Economic modeling for the US of the cost-efficiency and associated expanded treatment access of conversion to biosimilar pegfilgrastim-bmez from reference pegfilgrastim

Ali McBride, Weijia Wang, Kim Campbell, Sanjeev Balu, Karen MacDonald, Ivo Abraham

Research output: Contribution to journalArticle

Abstract

Aims: For this economic analysis, we aimed to model: (1) the cost-efficiency of prophylaxis with biosimilar pegfilgrastim-bmez for chemotherapy-induced (febrile) neutropenia (CIN/FN) compared to reference pegfilgrastim, and (2) the expanded access to CIN/FN prophylaxis and anti-neoplastic treatment that could be achieved with biosimilar cost-savings on a budget-neutral basis. Methods: In a hypothetical panel of 20,000 cancer patients receiving CIN/FN prophylaxis and using the average sales price (ASP) for the second quarter of 2019 for reference pegfilgrastim, we: conducted an ex ante simulation from the payer perspective of the cost-savings of 10–100% conversion from reference to biosimilar pegfilgrastim-bmez using drug price discounting ranging from 10–35%; estimated the budget-neutral expanded access to biosimilar pegfilgrastim-bmez enabled by these cost-savings; and estimated the budget-neutral expanded access to anti-neoplastic treatment with pembrolizumab. The simulations were replicated using fourth quarter 2019 wholesale acquisition cost (WAC) for reference pegfilgrastim and biosimilar pegfilgrastim-bmez in a post facto analysis. Results: In ASP simulations, cost-savings of using pegfilgrastim-bmez over reference pegfilgrastim in a 20,000 patient panel range from $1.3 M (at 15% price discount) to $3 M (35%) at 10% conversion rate and from $6.4 M to $14.9 M, respectively, at 50% conversion. These savings could provide prophylaxis with pegfilgrastim-bmez to an additional 352 (15% discount) to 1,076 patients (35%) at 10% conversion or 1,764–5,384, respectively, at 50% conversion. Alternatively, savings could be reallocated for anti-neoplastic treatment with pembrolizumab to 3 (15% discount) to 9 (35%) patients at 10% conversion or 19–45, respectively, at 50% conversion. When utilizing WAC, cost-savings range from $4.6 M (10% conversion) to $23.1 M (50%) which could provide pegfilgrastim-bmez to an additional 1,174 (10% conversion) to 5,873 patients (50%). Conclusions: Prophylaxis with biosimilar pegfilgrastim-bmez increases the value of cancer care by generating significant cost-savings that could be reallocated to provide expanded access to CIN/FN prevention and anti-neoplastic therapy on a budget-neutral basis.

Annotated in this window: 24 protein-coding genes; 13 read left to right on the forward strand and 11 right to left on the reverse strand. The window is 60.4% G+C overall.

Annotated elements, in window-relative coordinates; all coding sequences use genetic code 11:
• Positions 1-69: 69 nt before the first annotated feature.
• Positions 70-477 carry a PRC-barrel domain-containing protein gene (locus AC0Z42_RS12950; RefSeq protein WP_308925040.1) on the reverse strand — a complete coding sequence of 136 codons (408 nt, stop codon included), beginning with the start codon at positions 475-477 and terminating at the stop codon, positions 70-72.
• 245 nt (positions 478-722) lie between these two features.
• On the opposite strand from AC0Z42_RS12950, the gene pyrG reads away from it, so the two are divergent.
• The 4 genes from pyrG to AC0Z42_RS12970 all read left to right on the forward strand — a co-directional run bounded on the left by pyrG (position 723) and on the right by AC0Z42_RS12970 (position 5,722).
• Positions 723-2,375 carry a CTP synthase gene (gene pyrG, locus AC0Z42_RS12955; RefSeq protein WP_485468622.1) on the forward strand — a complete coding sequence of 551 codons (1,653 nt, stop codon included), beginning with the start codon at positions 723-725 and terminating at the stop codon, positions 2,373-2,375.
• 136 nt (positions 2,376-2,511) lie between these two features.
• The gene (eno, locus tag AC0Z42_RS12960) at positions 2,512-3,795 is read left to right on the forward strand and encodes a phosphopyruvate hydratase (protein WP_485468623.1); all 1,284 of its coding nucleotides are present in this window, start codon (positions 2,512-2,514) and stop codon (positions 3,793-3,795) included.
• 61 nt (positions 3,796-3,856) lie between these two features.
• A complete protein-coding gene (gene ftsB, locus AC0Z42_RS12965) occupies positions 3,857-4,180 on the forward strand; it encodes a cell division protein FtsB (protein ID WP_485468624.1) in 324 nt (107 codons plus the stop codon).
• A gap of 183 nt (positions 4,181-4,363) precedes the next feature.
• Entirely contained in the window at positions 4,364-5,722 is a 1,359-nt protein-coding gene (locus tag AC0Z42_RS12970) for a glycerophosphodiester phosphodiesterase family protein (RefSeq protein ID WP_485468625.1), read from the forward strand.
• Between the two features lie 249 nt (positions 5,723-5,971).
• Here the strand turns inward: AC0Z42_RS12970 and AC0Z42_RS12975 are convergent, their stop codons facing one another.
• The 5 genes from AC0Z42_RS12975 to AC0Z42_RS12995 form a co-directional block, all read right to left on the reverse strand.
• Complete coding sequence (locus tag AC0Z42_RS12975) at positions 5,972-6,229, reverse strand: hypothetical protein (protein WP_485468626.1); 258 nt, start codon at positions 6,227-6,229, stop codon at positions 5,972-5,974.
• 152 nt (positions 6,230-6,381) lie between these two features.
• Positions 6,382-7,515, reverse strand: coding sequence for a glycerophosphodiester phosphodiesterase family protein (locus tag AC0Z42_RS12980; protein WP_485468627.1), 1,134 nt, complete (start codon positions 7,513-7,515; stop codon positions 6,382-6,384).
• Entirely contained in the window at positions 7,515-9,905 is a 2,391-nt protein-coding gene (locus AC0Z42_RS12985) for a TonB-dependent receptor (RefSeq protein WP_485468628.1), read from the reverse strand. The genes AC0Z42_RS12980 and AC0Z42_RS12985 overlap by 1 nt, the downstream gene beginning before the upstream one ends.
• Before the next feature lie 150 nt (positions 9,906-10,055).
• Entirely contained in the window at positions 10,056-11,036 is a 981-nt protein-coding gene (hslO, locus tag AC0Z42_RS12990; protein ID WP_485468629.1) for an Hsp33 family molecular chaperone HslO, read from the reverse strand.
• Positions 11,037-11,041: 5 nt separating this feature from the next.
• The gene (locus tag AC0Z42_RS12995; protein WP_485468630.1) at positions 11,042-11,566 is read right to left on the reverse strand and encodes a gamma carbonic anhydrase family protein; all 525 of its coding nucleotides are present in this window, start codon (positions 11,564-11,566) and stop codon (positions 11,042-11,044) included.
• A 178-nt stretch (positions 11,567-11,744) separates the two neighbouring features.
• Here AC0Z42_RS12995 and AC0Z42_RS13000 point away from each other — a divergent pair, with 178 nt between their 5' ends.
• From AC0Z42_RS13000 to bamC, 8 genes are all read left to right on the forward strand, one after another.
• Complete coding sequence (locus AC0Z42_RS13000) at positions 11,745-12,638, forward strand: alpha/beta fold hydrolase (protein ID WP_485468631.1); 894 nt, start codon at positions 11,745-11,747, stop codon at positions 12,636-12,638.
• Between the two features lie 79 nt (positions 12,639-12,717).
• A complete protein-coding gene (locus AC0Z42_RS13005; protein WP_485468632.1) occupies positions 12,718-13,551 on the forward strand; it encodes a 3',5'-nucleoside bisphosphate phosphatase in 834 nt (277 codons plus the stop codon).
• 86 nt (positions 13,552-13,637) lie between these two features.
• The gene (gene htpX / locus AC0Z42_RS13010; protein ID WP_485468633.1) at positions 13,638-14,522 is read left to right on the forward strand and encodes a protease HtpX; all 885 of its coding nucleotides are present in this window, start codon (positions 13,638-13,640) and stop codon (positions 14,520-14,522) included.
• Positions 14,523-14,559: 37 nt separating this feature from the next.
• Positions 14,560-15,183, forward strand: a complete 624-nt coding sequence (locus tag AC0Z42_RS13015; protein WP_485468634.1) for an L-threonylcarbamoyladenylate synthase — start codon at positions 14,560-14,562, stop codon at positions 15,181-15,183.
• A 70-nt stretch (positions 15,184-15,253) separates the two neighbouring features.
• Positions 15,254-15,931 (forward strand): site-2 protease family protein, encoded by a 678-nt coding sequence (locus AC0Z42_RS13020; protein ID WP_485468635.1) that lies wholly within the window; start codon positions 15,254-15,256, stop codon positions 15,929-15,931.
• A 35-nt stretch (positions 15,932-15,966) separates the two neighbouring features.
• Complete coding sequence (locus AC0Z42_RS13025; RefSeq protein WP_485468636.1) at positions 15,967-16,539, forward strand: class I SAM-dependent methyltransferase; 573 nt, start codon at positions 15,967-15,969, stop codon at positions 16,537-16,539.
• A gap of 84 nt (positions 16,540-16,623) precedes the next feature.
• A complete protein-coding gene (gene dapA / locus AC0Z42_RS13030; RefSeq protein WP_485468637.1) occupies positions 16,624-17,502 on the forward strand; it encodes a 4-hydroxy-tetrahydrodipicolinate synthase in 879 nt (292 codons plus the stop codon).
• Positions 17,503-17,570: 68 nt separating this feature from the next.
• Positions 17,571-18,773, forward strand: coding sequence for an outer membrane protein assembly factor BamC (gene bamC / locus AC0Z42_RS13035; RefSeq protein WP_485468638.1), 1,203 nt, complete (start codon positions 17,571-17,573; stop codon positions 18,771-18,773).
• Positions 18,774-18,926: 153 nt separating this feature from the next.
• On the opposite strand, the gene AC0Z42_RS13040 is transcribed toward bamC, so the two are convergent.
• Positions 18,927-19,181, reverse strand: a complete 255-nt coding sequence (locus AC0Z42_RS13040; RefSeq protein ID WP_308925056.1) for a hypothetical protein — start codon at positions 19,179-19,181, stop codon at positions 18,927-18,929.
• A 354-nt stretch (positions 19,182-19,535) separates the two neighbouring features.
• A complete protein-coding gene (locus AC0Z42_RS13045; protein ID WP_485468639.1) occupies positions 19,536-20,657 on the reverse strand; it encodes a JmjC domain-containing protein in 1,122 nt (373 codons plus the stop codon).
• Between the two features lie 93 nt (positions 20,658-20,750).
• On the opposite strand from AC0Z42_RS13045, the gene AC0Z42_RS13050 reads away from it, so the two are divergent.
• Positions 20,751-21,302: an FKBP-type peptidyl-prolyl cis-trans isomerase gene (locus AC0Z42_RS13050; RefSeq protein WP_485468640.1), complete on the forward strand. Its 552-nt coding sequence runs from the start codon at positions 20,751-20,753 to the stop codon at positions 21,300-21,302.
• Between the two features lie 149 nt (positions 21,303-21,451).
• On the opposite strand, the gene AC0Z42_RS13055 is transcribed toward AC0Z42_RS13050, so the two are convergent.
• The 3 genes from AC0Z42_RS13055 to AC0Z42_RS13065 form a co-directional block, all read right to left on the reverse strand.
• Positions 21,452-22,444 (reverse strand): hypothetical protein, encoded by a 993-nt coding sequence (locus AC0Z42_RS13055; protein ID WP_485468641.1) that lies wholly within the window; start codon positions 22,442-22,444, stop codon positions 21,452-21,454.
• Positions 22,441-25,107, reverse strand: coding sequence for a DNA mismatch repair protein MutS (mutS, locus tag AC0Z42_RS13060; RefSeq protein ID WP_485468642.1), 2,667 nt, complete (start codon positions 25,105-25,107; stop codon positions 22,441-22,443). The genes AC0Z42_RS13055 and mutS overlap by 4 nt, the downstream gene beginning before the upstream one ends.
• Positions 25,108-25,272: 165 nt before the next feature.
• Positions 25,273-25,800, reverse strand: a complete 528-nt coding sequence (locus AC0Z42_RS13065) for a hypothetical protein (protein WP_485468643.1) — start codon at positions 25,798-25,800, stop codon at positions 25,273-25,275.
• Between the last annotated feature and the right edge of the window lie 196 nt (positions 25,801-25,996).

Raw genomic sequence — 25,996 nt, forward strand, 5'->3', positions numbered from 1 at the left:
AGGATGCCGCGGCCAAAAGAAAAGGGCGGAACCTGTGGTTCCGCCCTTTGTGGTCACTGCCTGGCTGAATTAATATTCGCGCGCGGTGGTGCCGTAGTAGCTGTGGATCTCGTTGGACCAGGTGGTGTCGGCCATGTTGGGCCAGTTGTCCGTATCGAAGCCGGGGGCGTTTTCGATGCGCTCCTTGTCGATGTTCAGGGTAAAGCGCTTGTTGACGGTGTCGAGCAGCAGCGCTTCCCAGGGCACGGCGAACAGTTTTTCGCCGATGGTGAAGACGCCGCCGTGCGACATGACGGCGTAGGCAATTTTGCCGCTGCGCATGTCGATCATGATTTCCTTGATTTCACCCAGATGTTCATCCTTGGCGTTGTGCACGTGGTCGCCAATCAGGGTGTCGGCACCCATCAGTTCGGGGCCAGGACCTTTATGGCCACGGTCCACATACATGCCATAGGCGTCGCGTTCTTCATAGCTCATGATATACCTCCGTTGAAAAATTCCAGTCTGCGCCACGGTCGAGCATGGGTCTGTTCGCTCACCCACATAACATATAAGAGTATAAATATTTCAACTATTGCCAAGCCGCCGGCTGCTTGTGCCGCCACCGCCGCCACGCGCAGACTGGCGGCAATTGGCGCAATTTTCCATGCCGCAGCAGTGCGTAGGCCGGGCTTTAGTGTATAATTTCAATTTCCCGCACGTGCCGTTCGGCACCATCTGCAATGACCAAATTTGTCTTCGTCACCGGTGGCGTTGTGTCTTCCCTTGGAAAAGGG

Original languageEnglish (US)
JournalJournal of medical economics
DOIs
StateAccepted/In press - Jan 1 2020

Keywords

  • GCSF
  • Pegfilgrastim
  • biosimilars
  • cost-efficiency
  • expanded access
  • febrile neutropenia

ASJC Scopus subject areas

  • Health Policy

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